While working with a program that prepared couples for long-term missions, I began to notice a deeply troubling gap in the expectations and the definitions of spiritual excellence for males and females.
Husbands were loaded up with classes, mentoring, books and accountability groups – but a monthly meeting was too much to ask of their wives.
Both inside and outside the world of full-time ministry, studying the finer points of our faith is a mainly masculine enterprise.* Aren’t women busy enough without diving deep into the Word? (Let Pinterest catechize them, some seem to imply.)
But when half the church is spiritually deficient, the entire body walks with a limp.
This is not always a problem of men downplaying the importance of women’s spiritual growth.
We, as God’s daughters, often take our own personal development less seriously than our Christian brothers. There is no need for instruction in biblical languages or hermeneutics, it seems, when most of us are hard-pressed to find time for basic discipleship amid so many other things that take priority.
Yet we sell ourselves and one another short of the gloriously robust contribution we’re meant to make in the Kingdom by assuming that learning biblical doctrine is the responsibility of our male counterparts. Women have become spiritual wallflowers.
Despite culture and our own personal hang-ups, Jesus holds His little sisters in high regard, and this should be echoed by everyone who calls Him King. Orthodoxy leads to orthopraxy, so believing rightly about the importance of women in the church should lead to behaving rightly in response. We don’t need another tea party. We need the hearty fare of scripture so that, alongside the heroine of Proverbs 31, we can make our arms strong for the task at hand.
In Word-Filled Women’s Ministry, Kathleen Nielson and Gloria Furman write, “Neither do we women participate in ministry to ‘have something to occupy our time.’ Contra the misconception that women’s ministry is simply a social venue, there is something profoundly theological and eschatologically oriented about ministry among women.”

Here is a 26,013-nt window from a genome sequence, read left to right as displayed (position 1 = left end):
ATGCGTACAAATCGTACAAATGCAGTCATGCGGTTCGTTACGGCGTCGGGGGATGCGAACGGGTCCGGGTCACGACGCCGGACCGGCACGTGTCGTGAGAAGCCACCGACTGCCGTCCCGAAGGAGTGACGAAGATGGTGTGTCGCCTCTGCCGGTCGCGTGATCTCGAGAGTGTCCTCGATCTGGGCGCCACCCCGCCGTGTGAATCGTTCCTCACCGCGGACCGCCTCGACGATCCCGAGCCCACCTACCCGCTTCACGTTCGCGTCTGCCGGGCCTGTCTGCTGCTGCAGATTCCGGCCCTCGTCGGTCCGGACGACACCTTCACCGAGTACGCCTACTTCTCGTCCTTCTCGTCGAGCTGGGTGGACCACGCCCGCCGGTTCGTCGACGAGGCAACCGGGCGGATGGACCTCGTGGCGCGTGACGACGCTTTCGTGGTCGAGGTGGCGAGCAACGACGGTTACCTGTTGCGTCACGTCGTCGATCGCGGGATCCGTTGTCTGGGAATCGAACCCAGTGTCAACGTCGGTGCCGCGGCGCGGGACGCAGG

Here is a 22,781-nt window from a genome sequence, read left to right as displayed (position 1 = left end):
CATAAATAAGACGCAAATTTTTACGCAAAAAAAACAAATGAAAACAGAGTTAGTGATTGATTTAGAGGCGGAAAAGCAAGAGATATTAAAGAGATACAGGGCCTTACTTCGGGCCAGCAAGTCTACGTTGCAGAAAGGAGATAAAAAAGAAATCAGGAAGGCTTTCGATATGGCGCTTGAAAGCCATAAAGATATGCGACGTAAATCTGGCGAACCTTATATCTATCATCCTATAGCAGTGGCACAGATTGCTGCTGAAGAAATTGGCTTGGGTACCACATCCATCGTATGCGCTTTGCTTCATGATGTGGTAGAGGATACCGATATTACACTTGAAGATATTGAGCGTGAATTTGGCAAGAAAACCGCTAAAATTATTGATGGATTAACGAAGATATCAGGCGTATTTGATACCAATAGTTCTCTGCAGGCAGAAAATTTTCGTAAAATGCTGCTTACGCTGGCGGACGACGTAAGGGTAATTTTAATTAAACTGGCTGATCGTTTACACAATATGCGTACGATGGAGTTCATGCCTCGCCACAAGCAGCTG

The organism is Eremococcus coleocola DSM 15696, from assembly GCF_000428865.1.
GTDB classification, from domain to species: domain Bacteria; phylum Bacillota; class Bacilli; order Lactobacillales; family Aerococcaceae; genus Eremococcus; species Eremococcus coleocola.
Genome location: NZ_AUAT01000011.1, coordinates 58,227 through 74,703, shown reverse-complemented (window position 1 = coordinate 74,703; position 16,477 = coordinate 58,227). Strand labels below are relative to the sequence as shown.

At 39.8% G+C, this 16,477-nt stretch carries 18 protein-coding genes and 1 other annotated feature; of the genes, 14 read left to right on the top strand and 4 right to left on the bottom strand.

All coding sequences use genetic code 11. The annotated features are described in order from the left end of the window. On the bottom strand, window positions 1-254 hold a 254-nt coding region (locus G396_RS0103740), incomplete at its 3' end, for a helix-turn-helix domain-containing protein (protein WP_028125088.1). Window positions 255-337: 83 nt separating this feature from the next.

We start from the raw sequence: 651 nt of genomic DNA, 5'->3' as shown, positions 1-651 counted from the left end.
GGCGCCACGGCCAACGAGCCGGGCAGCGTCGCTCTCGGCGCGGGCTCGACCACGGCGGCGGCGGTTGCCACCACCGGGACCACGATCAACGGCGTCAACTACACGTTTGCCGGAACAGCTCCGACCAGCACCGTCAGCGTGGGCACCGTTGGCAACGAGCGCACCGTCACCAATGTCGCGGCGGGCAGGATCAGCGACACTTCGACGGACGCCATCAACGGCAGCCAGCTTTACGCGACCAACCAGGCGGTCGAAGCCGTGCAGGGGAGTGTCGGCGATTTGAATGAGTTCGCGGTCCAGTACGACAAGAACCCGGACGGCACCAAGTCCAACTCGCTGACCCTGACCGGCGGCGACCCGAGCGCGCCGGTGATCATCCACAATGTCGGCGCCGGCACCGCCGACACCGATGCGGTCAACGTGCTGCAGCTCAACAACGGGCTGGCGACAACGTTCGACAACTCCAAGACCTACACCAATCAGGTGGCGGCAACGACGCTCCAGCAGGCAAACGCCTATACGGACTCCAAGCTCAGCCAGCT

In light of the approaching splendor, women need to grow in the gospel together with both intensity and intentionality. How I long for the day when we stop excusing ourselves from full engagement in Kingdom training based on our sex. The price Christ paid is too precious, the cunning of the enemy too great and the work left to be done too extensive.
God sovereignly designed women to show a distinct aspect of His image, and everyone suffers when we fail to take our place at the table. Heaven help us if we relegate one another to anything less than souls loaded with dignity, worth and purpose.
Ladies, it’s time to stop sidelining ourselves. For the sake of Jesus our Brother, make space for a sister today. Don’t imagine the 15 reasons she won’t have time; just ask her out for coffee and listen to her. Challenge her to spiritual growth. Comfort her. Pray with her. Champion her.
Invite her to partner in the gospel of a God so vibrant that He chooses to use two genders to express His heart to a broken world.
*This is not to say that there are no women taking seriously the call to discipleship. A tiny but robust segment of solid Christian teaching is heralded by sisters who have mightily invested in learning truth, and the Kingdom is better as a result.
(EDITOR’S NOTE – Kassie Prather, dwell.place, is a church planting pastor’s wife in Putnam, Conn.)